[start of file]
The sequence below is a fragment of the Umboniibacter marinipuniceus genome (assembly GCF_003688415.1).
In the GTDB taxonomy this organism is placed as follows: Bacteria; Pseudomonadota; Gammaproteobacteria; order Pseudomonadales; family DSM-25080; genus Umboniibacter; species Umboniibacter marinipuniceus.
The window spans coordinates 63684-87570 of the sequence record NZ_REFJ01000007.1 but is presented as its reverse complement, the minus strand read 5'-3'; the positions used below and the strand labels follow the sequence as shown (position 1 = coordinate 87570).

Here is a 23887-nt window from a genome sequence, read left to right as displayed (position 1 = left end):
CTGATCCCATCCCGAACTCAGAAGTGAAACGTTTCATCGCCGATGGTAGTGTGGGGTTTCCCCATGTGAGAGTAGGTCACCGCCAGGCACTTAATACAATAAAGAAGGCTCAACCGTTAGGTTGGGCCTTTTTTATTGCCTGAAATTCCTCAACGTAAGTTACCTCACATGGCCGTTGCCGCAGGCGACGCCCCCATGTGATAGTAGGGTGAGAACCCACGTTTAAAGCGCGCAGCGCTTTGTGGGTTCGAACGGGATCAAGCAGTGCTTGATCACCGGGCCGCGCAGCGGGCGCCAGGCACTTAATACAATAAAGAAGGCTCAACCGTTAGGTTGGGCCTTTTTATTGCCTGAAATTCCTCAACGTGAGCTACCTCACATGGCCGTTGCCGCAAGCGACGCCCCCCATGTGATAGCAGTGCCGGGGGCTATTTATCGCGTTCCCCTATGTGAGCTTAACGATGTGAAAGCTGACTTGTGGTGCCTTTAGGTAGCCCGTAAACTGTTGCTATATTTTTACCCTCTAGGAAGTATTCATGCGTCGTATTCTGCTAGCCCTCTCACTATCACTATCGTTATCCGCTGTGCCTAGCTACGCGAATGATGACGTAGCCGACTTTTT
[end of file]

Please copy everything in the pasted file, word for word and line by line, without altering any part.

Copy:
The sequence below is a fragment of the Umboniibacter marinipuniceus genome (assembly GCF_003688415.1).
In the GTDB taxonomy this organism is placed as follows: Bacteria; Pseudomonadota; Gammaproteobacteria; order Pseudomonadales; family DSM-25080; genus Umboniibacter; species Umboniibacter marinipuniceus.
The window spans coordinates 63684-87570 of the sequence record NZ_REFJ01000007.1 but is presented as its reverse complement, the minus strand read 5'-3'; the positions used below and the strand labels follow the sequence as shown (position 1 = coordinate 87570).

Here is a 23887-nt window from a genome sequence, read left to right as displayed (position 1 = left end):
CTGATCCCATCCCGAACTCAGAAGTGAAACGTTTCATCGCCGATGGTAGTGTGGGGTTTCCCCATGTGAGAGTAGGTCACCGCCAGGCACTTAATACAATAAAGAAGGCTCAACCGTTAGGTTGGGCCTTTTTTATTGCCTGAAATTCCTCAACGTAAGTTACCTCACATGGCCGTTGCCGCAGGCGACGCCCCCATGTGATAGTAGGGTGAGAACCCACGTTTAAAGCGCGCAGCGCTTTGTGGGTTCGAACGGGATCAAGCAGTGCTTGATCACCGGGCCGCGCAGCGGGCGCCAGGCACTTAATACAATAAAGAAGGCTCAACCGTTAGGTTGGGCCTTTTTATTGCCTGAAATTCCTCAACGTGAGCTACCTCACATGGCCGTTGCCGCAAGCGACGCCCCCCATGTGATAGCAGTGCCGGGGGCTATTTATCGCGTTCCCCTATGTGAGCTTAACGATGTGAAAGCTGACTTGTGGTGCCTTTAGGTAGCCCGTAAACTGTTGCTATATTTTTACCCTCTAGGAAGTATTCATGCGTCGTATTCTGCTAGCCCTCTCACTATCACTATCGTTATCCGCTGTGCCTAGCTACGCGAATGATGACGTAGCCGACTTTTT